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String rewriting systems

25th September 2002

String Rewriting Systems

These notes are from the second lecture in Dr Richardson’s Formal Systems course.

Let Σ be a finite set of symbols. Σ* is the set of all finite length strings of symbols from Σ.

Σ = {a, b}
bbaba ∈ Σ*
(0) ∈ Σ*     (0) is a zero-length-string

A Σ rewriting rule is an expression of the form α ~> β where α, β ∈ Σ*

aabb ~> (0)
bba ~> ab

A Σ rewriting system is a finite set of Σ rewriting rules:

    { α1 ~> β1
P = { ...
    { αn ~> βn


For X, Y in Σ*:

X =>P Y
  X = ω1 αi ω2
  Y = ω1 βi ω2
  αi ~> βi ∈ P
And ω1, ω2 ∈ Σ*


                   { ba ~> ab
Σ = { a, b }   P = { bb ~> b

The string “babbaba” has four possible transformations:

ba bb a ba

babbaba =>P bababba
        =>P bababa
        =>P ababab
        =>P aabab

We will end up with “aaab”, as every application of the first rule moves the bs to the right, while the second rule eliminates them. This is a terminating formal system as it can not be infinitely derived. It is also confluent, as no matter what rule you apply you will eventually end up with the same string. Finally, it is locally confluent as any two paths from the same configuration can be brought back together when the final string is reached.

Example with Semantics: Symmetries of a Square

This example has semantics as it has relevance to the real world. A square has four corners, represented thus:

1  2
4  3

We define a set of symbols:

Σ = { F, R }

F and R are transformations that can be applied to the square—Flip and Rotate. When a square is flipped, the top right corner is swapped with the bottom left corner:

1  2   F   1  4
4  3  ==>  2  3

Rotations occur as a single 90 degree clockwise transformation:

1  2   R   4  1
4  3  ==>  3  2

A string in Σ* is a sequance of operations, applied left-to-right. For example, RFRR means “rotate, flip, rotate, rotate”.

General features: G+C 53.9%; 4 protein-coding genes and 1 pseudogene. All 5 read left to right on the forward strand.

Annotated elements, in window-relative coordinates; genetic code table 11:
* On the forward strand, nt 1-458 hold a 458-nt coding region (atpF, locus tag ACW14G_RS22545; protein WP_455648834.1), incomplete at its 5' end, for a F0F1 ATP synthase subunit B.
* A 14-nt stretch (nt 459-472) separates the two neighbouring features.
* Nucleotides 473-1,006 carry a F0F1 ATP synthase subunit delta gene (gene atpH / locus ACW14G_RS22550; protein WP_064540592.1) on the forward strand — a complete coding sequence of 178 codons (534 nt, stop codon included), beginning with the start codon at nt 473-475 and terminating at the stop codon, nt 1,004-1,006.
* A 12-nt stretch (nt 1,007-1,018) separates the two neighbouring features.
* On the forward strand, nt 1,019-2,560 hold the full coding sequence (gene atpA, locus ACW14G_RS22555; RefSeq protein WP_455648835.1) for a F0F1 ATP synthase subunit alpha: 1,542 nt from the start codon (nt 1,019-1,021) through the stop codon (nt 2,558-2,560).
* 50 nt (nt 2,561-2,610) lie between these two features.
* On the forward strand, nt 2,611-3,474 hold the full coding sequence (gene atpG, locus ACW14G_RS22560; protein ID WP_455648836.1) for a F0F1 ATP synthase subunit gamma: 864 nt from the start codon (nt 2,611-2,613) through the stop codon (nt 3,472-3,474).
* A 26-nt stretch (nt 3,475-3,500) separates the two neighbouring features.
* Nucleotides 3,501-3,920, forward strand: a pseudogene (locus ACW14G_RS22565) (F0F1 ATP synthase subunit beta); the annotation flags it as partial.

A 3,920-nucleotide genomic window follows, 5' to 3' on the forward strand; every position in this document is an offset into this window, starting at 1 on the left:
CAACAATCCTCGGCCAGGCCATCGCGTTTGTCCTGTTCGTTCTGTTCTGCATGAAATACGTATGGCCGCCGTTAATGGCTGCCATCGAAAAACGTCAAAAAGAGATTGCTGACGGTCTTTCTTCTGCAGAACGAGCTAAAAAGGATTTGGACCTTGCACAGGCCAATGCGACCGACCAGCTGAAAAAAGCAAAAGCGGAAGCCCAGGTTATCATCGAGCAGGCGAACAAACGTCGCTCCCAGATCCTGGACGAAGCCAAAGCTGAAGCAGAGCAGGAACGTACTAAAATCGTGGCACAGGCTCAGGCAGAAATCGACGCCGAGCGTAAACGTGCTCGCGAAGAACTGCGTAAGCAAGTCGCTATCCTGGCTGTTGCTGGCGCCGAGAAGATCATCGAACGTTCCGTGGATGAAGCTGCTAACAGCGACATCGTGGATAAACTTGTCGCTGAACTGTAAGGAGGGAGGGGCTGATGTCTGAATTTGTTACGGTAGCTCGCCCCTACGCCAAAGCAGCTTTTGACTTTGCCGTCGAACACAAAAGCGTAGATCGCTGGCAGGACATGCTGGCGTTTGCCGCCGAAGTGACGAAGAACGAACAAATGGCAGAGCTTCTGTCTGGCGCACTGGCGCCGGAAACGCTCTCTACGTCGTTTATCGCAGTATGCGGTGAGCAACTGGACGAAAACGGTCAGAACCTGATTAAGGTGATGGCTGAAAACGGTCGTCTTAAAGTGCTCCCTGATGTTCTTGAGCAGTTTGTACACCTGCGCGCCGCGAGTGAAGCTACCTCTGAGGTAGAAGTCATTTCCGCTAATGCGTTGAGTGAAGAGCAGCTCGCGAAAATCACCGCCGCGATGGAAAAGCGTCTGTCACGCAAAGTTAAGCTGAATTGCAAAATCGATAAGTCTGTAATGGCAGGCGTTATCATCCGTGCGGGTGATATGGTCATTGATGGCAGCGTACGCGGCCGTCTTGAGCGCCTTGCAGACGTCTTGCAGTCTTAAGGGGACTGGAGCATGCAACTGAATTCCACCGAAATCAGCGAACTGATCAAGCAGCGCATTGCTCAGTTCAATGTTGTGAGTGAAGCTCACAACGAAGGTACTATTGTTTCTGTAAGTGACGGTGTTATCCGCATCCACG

The set of Σ rewriting rules is as follows:

    { FF ~> (0)
P = { RRRR ~> (0)
    { FR ~> RRRF

The first two rules are obvious. The third can be demonstrated by comparing the effect of the two strings. Now let’s apply the rules to the string “RFRFR” in two different ways:

         R FR FR
           /    \
          /      \
      |             |
      R            R FF

The two divergent branches come together at the end, showing the system to be locally confluent. We can also see that the formal system is terminating—the third rule moves Fs to the right where double flips / quadruple rotations will wipe each other out.

So... every word ω ∈ Σ* has a normal form ω =*> RiFj where i = {0, 1, 2, 3} and j = {0, 1}

We can safely claim that our system is terminating, confluent and locally confulent.

Completeness and Correctness

We will say that our system (Σ*, P) is correct with respect to this interpretation:

If X =>*PY then X = Y as symmetry of square.

We will say that our system (Σ*, P) is complete with respect to this interpretation:

If X = Y as symmetry of square then X =>*PY

Correctness follows from correctness of each rule in P.

The above rules reduce any word to a normal form RiFj where i = {0, 1, 2, 3} and j = {0, 1}. If these rules are not complete, two (or more) of these normal forms must represent the same symmetry. We could check if this is the case by writing out the 8 possible combinations and comparing them all (64 comparisons) but a better way to check is to look at the properties of the symmatry of a square:

There are four possible places for the first corner to end up in after a transformation of a square:

1  2    ?  ?
4  3    ?  ?

After the first corner has been placed, there are only two possibilities for positions for the second corner (depending on whether or not the square has been flipped):

1  ?
?  *

Once the second corner has been placed, the rules of symmetry mean that the remaining two corners must be placed in specific places. This gives us 2 * 4 = 8 possible configurations, which demonstrates that our formal system for representing the symmetries of a square is both correct and complete.

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